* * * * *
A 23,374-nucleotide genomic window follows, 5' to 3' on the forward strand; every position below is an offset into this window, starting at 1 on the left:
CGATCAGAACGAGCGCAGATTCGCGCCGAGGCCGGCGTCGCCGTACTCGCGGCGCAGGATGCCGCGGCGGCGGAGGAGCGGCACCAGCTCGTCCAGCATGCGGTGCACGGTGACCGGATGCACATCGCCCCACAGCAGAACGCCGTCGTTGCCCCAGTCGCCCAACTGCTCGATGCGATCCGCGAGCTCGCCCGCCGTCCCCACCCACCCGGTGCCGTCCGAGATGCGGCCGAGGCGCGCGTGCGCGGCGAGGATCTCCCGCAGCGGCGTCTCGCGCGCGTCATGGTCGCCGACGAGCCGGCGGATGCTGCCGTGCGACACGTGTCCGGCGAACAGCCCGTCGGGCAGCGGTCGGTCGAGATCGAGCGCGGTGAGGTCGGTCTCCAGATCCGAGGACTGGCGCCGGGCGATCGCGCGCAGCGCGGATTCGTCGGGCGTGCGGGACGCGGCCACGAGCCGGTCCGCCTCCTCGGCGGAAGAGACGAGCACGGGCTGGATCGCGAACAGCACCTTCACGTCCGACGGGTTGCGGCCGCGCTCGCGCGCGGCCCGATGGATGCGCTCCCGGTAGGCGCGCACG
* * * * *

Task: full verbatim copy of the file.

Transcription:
A 23,374-nucleotide genomic window follows, 5' to 3' on the forward strand; every position below is an offset into this window, starting at 1 on the left:
CGATCAGAACGAGCGCAGATTCGCGCCGAGGCCGGCGTCGCCGTACTCGCGGCGCAGGATGCCGCGGCGGCGGAGGAGCGGCACCAGCTCGTCCAGCATGCGGTGCACGGTGACCGGATGCACATCGCCCCACAGCAGAACGCCGTCGTTGCCCCAGTCGCCCAACTGCTCGATGCGATCCGCGAGCTCGCCCGCCGTCCCCACCCACCCGGTGCCGTCCGAGATGCGGCCGAGGCGCGCGTGCGCGGCGAGGATCTCCCGCAGCGGCGTCTCGCGCGCGTCATGGTCGCCGACGAGCCGGCGGATGCTGCCGTGCGACACGTGTCCGGCGAACAGCCCGTCGGGCAGCGGTCGGTCGAGATCGAGCGCGGTGAGGTCGGTCTCCAGATCCGAGGACTGGCGCCGGGCGATCGCGCGCAGCGCGGATTCGTCGGGCGTGCGGGACGCGGCCACGAGCCGGTCCGCCTCCTCGGCGGAAGAGACGAGCACGGGCTGGATCGCGAACAGCACCTTCACGTCCGACGGGTTGCGGCCGCGCTCGCGCGCGGCCCGATGGATGCGCTCCCGGTAGGCGCGCACG